For many years, the Institute of Microsystems Technology (iMST) has been researching new microsystems, associated modeling and manufacturing processes, and characterisation methods. The iMST is one of the largest research institutes at HFU, and the research results are also recognised internationally.
Today, microsystems are used by the millions in automobiles (sensors), in communication technology (microphones and high-frequency components, smartphones, micromirrors in projectors, print heads in inkjet printers) and in medical technology (retina implants, cochlear implants). This requires structures in the range of micrometers, which are produced by microtechnical processes and combine electronic and non-electronic functions in a very small space in one system.
The highly motivated, multidisciplinary team conducts research in numerous cooperation projects with companies, scientific institutions and universities on application-oriented issues in microsystems technology.
Functional surfaces help to adapt materials to their environment without changing the volume properties. On the one hand, the surface can be adjusted to be hydrophobic/oleophobic or hydrophilic/oleophilic, but the interaction in physiological environments (biocompatibility) can also be tailored by thin coatings with layer thicknesses in the nanometer to micrometer range. Another field of application is the barrier against diffusion of gases or liquids. Thin coatings can thus also be used to protect mechanically flexible components or active implants against harsh environments. In particular, if the electronics to be protected have DC voltage potentials, a 100% protective effect against corrosion is essential. The miniaturisation of medical devices also increasingly demands high-voltage-resistant and biocompatible insulation coatings with small layer thicknesses.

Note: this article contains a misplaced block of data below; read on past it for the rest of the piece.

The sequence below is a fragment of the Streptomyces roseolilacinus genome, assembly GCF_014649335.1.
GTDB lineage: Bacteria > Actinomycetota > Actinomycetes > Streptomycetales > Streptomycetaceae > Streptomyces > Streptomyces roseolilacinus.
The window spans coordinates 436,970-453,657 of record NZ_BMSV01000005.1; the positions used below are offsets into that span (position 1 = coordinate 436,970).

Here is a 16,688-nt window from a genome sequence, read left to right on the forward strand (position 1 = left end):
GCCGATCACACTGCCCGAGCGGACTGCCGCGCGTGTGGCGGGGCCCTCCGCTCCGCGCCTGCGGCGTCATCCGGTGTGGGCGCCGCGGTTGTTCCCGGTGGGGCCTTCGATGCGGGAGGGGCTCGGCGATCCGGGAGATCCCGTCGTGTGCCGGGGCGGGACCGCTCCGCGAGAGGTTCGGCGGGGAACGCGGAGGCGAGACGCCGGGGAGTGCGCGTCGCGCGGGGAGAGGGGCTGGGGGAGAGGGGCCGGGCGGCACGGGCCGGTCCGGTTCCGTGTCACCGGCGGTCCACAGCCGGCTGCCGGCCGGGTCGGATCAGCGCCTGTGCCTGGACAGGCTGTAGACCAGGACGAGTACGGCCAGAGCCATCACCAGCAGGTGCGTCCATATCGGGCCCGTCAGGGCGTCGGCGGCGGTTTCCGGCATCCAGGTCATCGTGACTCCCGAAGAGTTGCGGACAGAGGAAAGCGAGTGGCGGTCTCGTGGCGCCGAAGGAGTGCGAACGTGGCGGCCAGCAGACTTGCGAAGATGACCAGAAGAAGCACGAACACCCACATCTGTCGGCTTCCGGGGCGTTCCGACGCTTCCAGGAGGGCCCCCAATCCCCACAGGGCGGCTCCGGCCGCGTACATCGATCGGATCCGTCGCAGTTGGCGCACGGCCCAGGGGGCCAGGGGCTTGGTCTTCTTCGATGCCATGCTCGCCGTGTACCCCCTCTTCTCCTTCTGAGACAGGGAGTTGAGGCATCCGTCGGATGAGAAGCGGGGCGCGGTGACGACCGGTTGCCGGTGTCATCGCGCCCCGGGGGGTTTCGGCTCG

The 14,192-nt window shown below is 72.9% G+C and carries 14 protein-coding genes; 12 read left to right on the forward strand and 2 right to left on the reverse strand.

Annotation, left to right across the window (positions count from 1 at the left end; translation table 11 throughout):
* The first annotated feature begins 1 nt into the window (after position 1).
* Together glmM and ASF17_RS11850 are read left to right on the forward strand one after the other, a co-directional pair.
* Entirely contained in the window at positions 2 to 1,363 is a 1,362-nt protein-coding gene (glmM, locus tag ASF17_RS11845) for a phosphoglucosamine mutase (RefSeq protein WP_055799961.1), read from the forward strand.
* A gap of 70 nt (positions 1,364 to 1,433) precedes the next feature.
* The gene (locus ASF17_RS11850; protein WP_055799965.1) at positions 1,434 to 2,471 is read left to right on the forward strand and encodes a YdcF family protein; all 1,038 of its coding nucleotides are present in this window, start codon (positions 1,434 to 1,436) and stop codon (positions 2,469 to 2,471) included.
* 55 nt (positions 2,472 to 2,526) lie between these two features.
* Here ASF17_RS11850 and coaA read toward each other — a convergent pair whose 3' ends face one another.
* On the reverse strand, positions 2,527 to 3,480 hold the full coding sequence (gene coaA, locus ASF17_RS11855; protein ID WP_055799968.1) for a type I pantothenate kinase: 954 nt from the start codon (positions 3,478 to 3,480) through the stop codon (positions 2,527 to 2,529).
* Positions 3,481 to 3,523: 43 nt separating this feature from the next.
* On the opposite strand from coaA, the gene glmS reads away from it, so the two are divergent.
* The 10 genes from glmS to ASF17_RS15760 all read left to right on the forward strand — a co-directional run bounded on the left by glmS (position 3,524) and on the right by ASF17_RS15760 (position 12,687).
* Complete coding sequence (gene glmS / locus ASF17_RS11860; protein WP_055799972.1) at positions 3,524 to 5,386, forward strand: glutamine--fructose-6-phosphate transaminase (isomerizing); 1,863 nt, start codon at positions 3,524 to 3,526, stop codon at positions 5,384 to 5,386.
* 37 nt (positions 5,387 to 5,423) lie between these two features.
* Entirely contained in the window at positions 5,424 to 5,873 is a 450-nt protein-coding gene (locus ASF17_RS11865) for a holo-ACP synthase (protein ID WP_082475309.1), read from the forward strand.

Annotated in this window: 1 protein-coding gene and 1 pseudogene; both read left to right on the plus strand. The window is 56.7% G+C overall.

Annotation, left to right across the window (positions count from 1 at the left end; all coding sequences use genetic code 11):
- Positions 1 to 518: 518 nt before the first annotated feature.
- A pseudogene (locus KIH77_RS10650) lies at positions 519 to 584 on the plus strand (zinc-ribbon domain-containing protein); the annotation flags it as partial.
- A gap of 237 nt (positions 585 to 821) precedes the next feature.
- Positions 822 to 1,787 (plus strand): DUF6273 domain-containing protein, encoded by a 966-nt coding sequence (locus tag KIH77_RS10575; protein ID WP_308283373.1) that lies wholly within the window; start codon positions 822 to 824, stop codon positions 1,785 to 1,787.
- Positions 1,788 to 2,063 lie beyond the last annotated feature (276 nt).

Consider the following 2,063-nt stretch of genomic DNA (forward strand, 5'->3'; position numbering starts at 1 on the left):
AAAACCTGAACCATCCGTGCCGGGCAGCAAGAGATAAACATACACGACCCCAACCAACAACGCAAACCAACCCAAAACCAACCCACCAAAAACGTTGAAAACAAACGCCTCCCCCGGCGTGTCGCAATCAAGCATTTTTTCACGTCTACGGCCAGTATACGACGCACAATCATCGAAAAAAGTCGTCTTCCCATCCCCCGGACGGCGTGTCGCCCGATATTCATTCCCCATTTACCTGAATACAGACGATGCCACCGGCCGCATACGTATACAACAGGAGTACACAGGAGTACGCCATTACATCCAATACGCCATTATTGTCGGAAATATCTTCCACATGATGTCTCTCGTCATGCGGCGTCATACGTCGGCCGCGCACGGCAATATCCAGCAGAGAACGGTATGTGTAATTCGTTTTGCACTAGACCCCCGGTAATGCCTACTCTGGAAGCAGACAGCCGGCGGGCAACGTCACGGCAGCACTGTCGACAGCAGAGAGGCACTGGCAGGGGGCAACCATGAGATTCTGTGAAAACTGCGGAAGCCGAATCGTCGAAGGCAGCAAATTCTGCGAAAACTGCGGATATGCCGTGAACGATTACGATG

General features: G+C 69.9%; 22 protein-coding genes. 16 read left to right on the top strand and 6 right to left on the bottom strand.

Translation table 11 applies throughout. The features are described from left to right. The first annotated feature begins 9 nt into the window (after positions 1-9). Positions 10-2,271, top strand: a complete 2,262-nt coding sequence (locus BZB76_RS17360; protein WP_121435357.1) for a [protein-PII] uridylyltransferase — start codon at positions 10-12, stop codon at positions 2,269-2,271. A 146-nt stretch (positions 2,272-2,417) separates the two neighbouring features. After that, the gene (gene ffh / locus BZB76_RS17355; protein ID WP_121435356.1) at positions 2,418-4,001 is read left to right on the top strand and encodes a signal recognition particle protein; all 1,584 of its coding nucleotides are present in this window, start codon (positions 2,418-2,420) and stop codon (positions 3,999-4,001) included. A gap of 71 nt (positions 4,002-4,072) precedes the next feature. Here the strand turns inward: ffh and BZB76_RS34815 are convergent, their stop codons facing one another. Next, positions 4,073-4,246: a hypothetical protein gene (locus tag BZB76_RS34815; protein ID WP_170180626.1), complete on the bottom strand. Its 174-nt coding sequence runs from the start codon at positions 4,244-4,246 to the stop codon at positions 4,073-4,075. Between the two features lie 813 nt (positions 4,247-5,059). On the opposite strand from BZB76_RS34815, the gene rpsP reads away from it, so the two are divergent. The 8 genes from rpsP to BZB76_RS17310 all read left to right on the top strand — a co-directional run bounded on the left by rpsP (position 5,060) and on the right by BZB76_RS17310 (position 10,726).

The following coatings are possible at the institute:
- physical vapor deposition (PVD)
- plasma-enhanced chemical vapor deposition (PECVD)
- (optionally plasma assisted) atomic layer deposition ((PE)ALD)
- thermal oxidation
- spin coating
- deposition of parylene
The homogeneous, defect-free coating of complex geometries is a particular focus of research and development at the institute. In addition to the coating methods, there are also extensive possibilities for validating the homogeneity, defect-free nature and stability of the deposited layers after exposure to thermal, chemical and cyclic mechanical stress.
The ability to produce structures in the micrometer (1 µm = 10⁻⁶ m) to nanometer (1 nm = 10⁻⁹ m) size range is one of the core competencies in microsystems technology and thus also in iMST. The structuring is usually carried out in a two-stage process, in which the structures are first created in a photosensitive lacquer by means of photolithography and these are then subsequently transferred to the underlying thin film by means of etching technology ("negative structuring") or are formed, for example, by electroplating ("additive structuring"). Smallest structures down to 0.6 µm (lateral dimension) and tolerances of about +10% can be generated at iMST by mask-bound photolithography and laser direct writing. As etching techniques for the second structuring step, in which the photoresist structures are transferred into the thin film, various wet chemical processes are available for highly selective etching as well as for highest demands on the structure quality Reactive Ion Etching (RIE) with high anisotropy.